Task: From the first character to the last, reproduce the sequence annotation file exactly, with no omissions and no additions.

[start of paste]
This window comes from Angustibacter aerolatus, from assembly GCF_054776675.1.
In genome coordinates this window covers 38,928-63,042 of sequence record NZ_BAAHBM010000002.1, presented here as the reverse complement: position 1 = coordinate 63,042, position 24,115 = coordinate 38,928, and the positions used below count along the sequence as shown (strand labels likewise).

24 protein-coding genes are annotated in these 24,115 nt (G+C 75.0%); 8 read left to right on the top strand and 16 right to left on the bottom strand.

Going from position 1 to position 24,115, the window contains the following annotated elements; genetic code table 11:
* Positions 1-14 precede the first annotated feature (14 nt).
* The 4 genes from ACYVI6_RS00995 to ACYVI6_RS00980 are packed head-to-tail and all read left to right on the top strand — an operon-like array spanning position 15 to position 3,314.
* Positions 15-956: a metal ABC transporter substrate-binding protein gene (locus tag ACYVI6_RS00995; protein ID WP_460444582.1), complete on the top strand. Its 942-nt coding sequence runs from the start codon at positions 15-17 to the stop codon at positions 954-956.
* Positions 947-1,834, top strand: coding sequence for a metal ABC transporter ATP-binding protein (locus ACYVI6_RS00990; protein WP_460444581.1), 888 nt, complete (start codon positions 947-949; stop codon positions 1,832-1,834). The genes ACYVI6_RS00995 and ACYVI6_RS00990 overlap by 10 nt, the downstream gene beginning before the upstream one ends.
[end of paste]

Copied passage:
This window comes from Angustibacter aerolatus, from assembly GCF_054776675.1.
In genome coordinates this window covers 38,928-63,042 of sequence record NZ_BAAHBM010000002.1, presented here as the reverse complement: position 1 = coordinate 63,042, position 24,115 = coordinate 38,928, and the positions used below count along the sequence as shown (strand labels likewise).

24 protein-coding genes are annotated in these 24,115 nt (G+C 75.0%); 8 read left to right on the top strand and 16 right to left on the bottom strand.

Going from position 1 to position 24,115, the window contains the following annotated elements; genetic code table 11:
* Positions 1-14 precede the first annotated feature (14 nt).
* The 4 genes from ACYVI6_RS00995 to ACYVI6_RS00980 are packed head-to-tail and all read left to right on the top strand — an operon-like array spanning position 15 to position 3,314.
* Positions 15-956: a metal ABC transporter substrate-binding protein gene (locus tag ACYVI6_RS00995; protein ID WP_460444582.1), complete on the top strand. Its 942-nt coding sequence runs from the start codon at positions 15-17 to the stop codon at positions 954-956.
* Positions 947-1,834, top strand: coding sequence for a metal ABC transporter ATP-binding protein (locus ACYVI6_RS00990; protein WP_460444581.1), 888 nt, complete (start codon positions 947-949; stop codon positions 1,832-1,834). The genes ACYVI6_RS00995 and ACYVI6_RS00990 overlap by 10 nt, the downstream gene beginning before the upstream one ends.